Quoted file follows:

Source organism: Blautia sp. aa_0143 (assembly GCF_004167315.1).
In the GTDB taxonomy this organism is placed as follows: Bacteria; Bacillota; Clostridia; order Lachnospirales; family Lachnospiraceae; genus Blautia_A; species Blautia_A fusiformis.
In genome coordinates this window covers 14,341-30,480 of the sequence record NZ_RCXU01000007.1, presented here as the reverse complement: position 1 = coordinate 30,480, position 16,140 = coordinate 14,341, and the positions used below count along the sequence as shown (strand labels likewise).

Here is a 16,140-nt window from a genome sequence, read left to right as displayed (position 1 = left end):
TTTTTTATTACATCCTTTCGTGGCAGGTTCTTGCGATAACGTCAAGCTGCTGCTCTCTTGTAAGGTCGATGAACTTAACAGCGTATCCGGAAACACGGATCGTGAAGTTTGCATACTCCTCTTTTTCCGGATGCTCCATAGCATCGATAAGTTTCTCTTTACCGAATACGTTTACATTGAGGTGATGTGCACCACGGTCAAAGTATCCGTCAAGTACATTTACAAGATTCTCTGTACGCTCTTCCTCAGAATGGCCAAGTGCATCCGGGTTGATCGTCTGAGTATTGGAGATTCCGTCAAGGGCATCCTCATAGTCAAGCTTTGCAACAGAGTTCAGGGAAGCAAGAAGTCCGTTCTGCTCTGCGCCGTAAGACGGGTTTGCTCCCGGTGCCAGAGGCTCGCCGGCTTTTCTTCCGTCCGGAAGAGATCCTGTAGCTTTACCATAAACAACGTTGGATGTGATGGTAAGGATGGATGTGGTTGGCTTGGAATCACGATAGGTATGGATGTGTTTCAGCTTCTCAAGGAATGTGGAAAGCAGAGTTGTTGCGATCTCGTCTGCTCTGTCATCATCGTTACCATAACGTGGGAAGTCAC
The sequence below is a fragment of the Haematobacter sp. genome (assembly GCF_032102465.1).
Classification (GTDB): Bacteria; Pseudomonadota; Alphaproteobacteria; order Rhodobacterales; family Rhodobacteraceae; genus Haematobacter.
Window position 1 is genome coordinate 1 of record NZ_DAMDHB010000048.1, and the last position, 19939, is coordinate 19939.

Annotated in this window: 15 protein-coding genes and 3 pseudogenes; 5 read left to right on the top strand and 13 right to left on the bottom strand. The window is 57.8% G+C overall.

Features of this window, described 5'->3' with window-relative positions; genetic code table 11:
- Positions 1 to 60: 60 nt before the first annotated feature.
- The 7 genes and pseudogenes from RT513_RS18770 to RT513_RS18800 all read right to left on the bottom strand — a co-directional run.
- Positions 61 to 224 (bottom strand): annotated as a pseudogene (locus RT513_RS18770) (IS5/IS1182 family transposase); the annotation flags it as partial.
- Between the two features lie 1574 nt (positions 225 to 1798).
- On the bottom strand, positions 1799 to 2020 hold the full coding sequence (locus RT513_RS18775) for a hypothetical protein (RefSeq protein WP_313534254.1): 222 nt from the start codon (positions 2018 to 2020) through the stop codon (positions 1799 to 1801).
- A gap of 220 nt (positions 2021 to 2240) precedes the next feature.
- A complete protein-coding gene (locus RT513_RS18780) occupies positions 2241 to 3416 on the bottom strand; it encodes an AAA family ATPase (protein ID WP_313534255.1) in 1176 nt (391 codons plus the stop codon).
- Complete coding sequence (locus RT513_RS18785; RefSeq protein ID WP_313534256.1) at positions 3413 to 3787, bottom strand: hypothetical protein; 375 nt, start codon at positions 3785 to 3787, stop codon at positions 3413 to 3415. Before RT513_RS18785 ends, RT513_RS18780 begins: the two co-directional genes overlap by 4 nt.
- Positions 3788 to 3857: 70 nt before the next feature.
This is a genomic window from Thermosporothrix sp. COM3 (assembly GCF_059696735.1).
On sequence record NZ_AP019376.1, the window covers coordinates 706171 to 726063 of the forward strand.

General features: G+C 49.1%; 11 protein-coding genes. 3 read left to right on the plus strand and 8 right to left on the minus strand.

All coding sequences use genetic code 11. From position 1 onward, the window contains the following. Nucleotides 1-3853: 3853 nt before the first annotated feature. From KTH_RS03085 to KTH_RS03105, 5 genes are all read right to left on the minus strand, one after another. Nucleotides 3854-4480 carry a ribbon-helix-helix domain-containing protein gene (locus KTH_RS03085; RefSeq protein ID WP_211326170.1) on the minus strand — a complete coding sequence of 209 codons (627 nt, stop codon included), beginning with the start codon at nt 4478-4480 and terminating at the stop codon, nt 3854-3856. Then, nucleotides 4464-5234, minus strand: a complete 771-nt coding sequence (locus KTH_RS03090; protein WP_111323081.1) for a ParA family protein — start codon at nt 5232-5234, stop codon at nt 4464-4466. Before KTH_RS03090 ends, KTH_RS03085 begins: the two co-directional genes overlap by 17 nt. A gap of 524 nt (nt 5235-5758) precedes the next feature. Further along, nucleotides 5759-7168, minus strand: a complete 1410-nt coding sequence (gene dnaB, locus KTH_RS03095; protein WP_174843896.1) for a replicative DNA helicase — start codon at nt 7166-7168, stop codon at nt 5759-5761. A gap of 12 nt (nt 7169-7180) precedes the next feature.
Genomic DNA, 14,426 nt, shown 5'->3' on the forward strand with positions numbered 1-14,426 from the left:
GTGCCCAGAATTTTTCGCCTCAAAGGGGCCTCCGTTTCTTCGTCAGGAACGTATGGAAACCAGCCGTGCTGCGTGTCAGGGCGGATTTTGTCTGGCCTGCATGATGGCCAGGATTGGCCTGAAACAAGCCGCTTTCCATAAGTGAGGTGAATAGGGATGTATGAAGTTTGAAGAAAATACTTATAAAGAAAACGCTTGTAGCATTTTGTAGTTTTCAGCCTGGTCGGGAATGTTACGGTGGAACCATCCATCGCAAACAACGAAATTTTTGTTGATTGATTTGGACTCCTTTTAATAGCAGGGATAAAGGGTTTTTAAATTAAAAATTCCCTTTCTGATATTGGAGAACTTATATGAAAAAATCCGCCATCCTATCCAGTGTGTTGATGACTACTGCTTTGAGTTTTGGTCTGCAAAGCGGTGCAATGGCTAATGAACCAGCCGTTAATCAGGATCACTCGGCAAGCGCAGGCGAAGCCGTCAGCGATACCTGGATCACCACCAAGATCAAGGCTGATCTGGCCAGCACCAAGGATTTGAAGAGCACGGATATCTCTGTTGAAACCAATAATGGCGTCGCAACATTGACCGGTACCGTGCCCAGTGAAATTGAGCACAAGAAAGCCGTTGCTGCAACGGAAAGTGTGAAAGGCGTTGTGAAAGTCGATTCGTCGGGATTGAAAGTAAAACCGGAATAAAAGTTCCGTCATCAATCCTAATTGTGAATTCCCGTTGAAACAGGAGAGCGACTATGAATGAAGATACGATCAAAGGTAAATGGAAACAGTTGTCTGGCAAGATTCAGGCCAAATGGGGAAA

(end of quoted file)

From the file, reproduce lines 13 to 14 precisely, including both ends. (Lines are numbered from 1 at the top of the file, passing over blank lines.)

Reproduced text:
- Positions 61 to 224 (bottom strand): annotated as a pseudogene (locus RT513_RS18770) (IS5/IS1182 family transposase); the annotation flags it as partial.
- Between the two features lie 1574 nt (positions 225 to 1798).